Tweet may have been deleted (opens in a new tab) And investing in a quality air purifier is a good idea, especially for those with health vulnerabilities, she said, as smoke can get indoors even with windows closed.
The Environmental Protection Agency (EPA) explains(opens in a new tab) that smoke can enter a home through open windows and doors (known as natural ventilation); through devices like fans, vents, or HVAC systems (known as mechanical ventilation); or through small openings or cracks in your home (known as infiltration). Covering any cracks that allow air to enter the home with wet towels can help reduce exposure to large particles, according to Dr. Zachary Rubin(opens in a new tab), pediatric allergist and clinical immunologist, from his popular TikTok account. The EPA also has a guide to managing your indoor air quality(opens in a new tab).
“If you happen to have an air purifier, definitely turn it on, let it run at full blast, and keep it in the room that you’re in most of the time,” Mann advised.
Mann noted that minimizing other contributors to poor indoor air quality, like smoking or vaping indoors, or burning candles or incense, are other ways to protect your respiratory and pulmonary health. The EPA also includes spraying aerosols, frying foods, using wood or gas stoves, and vacuuming without a HEPA filter as other ways that one could unknowingly increase fine particles in their home.
And keep in mind pets can be affected too, so keeping walks short to minimize exposure is best until the smoke clears, Mann said.
Those close to the wildfires may need to take stronger precautions. According to the CDC’s Wildfire Guide(opens in a new tab) this may include:
Creating a clean room(opens in a new tab), with filtered air, at home.
Sheltering in a cleaner air shelter or cleaner air space if the indoor air quality at home cannot be kept sufficiently clean.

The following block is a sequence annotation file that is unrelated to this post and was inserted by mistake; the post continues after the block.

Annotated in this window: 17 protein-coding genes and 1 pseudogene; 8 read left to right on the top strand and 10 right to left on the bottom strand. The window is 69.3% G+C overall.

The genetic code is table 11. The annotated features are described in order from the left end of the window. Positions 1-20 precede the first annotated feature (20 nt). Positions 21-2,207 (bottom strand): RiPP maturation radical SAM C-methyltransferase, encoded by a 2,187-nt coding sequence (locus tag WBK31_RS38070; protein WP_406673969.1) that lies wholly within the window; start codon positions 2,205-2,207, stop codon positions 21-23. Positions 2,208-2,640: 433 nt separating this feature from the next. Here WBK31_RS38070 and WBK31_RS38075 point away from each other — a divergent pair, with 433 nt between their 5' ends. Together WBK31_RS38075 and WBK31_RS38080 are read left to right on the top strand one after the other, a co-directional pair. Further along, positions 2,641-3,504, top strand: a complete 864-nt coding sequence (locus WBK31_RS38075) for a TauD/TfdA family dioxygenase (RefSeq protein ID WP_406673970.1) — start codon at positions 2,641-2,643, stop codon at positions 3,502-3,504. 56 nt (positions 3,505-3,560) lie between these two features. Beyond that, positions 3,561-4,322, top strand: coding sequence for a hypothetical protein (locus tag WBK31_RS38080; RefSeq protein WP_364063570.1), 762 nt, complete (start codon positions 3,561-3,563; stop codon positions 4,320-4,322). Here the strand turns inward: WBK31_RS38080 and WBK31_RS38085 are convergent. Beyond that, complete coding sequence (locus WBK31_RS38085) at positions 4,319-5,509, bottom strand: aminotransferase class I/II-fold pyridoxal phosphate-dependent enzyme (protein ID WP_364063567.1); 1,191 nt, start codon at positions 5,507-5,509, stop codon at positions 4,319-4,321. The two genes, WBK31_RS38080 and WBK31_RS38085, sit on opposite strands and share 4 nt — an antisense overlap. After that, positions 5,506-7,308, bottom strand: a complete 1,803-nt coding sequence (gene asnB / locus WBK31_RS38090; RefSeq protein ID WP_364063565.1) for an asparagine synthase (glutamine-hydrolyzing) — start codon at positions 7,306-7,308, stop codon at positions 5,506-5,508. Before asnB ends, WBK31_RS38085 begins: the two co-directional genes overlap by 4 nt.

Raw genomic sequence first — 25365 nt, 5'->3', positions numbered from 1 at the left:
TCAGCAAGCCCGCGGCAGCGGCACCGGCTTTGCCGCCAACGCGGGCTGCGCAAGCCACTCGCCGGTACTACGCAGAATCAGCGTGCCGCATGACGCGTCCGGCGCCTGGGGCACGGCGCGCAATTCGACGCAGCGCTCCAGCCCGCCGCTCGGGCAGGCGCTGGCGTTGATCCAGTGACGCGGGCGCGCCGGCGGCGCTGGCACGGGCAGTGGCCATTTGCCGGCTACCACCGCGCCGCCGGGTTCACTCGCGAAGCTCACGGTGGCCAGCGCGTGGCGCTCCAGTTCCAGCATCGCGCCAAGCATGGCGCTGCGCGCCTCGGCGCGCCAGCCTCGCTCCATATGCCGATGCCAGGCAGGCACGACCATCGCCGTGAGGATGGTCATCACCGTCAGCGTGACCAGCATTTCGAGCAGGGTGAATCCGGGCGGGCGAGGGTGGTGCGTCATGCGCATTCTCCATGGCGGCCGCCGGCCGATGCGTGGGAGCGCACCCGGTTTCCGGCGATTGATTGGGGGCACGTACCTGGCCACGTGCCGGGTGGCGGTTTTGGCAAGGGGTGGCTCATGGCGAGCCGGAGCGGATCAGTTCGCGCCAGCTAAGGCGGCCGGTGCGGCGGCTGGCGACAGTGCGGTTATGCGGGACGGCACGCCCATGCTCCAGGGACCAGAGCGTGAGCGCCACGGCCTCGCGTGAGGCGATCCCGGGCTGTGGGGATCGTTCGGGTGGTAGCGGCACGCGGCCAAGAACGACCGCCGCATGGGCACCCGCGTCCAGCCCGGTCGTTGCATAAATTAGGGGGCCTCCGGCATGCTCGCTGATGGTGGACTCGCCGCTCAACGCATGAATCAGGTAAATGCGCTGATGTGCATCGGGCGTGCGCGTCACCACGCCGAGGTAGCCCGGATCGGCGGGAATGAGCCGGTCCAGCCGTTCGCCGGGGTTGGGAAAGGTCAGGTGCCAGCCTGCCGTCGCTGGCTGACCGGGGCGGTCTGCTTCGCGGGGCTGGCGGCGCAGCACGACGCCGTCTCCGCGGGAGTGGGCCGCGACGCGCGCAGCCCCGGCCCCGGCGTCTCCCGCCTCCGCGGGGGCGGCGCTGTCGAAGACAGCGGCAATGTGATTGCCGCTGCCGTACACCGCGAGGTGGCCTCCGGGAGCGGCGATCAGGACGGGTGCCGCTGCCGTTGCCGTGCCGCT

Wearing a fit-tested, NIOSH-approved N95 or P100 respirator (for individuals who must spend time outdoors).
“Individuals at elevated risk of heat-related illnesses(opens in a new tab) are also at risk of health effects from wildfire smoke exposure and should be advised to stay in air-conditioned places as much as possible,” the organization writes.
Tweet may have been deleted (opens in a new tab) Why are the wildfires so out of control?Wildfires can be normal and healthy parts of an ecosystem, but today’s fires can burn into unnatural infernos, producing unhealthy smoke that adversely impacts people’s health hundreds of miles away. Different regions, at different times of year, will have a variety of influences stoking flames. Yet the continually warming atmosphere, which turns vegetation into profoundly parched fuel, is often a significant contributor in extreme fires, as are overgrown and mismanaged forests, invasive plants, and other factors.
“Hotter temperatures and lack of rainfall increase the risk of drought and wildfires, both of which create particle pollution(opens in a new tab). Wildfires have become a major source of extremely high particle levels in places hundreds of miles from the fire itself. Dust storms may increase as soil dries out and the water table drops. Even with current measures to reduce particle pollution, these changes have led to increased high particle pollution days(opens in a new tab) with worse levels of pollution in many places in the U.S,” the American Lung Association explains(opens in a new tab).
“From the direct impact of the temperature and weather changes to the special burdens these changes place on the most vulnerable communities, climate change seriously threatens our wellness — especially our lung health.”
But in the short term, according to Mann, most worried individuals on the East Coast just need to be aware of their own limits and proceed with a plan that includes a reasonable level of caution until the smoke clears. “The basics are just staying inside as much as possible, only going outside for things that are really necessary…but also not panicking if you need to go outside to do something.”
Chase joined Mashable’s Social